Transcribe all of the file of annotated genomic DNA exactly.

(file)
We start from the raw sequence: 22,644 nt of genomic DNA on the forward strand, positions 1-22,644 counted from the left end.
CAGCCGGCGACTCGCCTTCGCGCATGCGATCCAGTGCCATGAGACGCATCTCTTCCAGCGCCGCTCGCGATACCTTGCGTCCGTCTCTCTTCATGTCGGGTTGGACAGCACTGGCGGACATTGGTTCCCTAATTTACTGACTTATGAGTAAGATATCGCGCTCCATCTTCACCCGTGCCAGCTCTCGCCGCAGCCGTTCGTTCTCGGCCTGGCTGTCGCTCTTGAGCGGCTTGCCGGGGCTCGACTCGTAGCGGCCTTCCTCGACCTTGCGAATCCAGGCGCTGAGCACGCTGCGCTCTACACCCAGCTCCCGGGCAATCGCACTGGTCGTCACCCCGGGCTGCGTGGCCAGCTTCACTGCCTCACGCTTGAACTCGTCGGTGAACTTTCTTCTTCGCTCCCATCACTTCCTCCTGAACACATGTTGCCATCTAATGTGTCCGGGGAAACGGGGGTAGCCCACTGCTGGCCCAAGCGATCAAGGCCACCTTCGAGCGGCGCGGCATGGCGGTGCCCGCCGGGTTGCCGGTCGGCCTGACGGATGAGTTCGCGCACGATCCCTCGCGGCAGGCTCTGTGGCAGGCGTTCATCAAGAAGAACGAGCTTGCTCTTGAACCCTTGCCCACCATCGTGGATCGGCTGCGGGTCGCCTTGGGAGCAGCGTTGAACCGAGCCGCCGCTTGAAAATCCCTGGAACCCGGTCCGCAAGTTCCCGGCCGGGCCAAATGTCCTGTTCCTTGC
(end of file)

We start from the raw sequence: 22,644 nt of genomic DNA on the forward strand, positions 1-22,644 counted from the left end.
CAGCCGGCGACTCGCCTTCGCGCATGCGATCCAGTGCCATGAGACGCATCTCTTCCAGCGCCGCTCGCGATACCTTGCGTCCGTCTCTCTTCATGTCGGGTTGGACAGCACTGGCGGACATTGGTTCCCTAATTTACTGACTTATGAGTAAGATATCGCGCTCCATCTTCACCCGTGCCAGCTCTCGCCGCAGCCGTTCGTTCTCGGCCTGGCTGTCGCTCTTGAGCGGCTTGCCGGGGCTCGACTCGTAGCGGCCTTCCTCGACCTTGCGAATCCAGGCGCTGAGCACGCTGCGCTCTACACCCAGCTCCCGGGCAATCGCACTGGTCGTCACCCCGGGCTGCGTGGCCAGCTTCACTGCCTCACGCTTGAACTCGTCGGTGAACTTTCTTCTTCGCTCCCATCACTTCCTCCTGAACACATGTTGCCATCTAATGTGTCCGGGGAAACGGGGGTAGCCCACTGCTGGCCCAAGCGATCAAGGCCACCTTCGAGCGGCGCGGCATGGCGGTGCCCGCCGGGTTGCCGGTCGGCCTGACGGATGAGTTCGCGCACGATCCCTCGCGGCAGGCTCTGTGGCAGGCGTTCATCAAGAAGAACGAGCTTGCTCTTGAACCCTTGCCCACCATCGTGGATCGGCTGCGGGTCGCCTTGGGAGCAGCGTTGAACCGAGCCGCCGCTTGAAAATCCCTGGAACCCGGTCCGCAAGTTCCCGGCCGGGCCAAATGTCCTGTTCCTTGC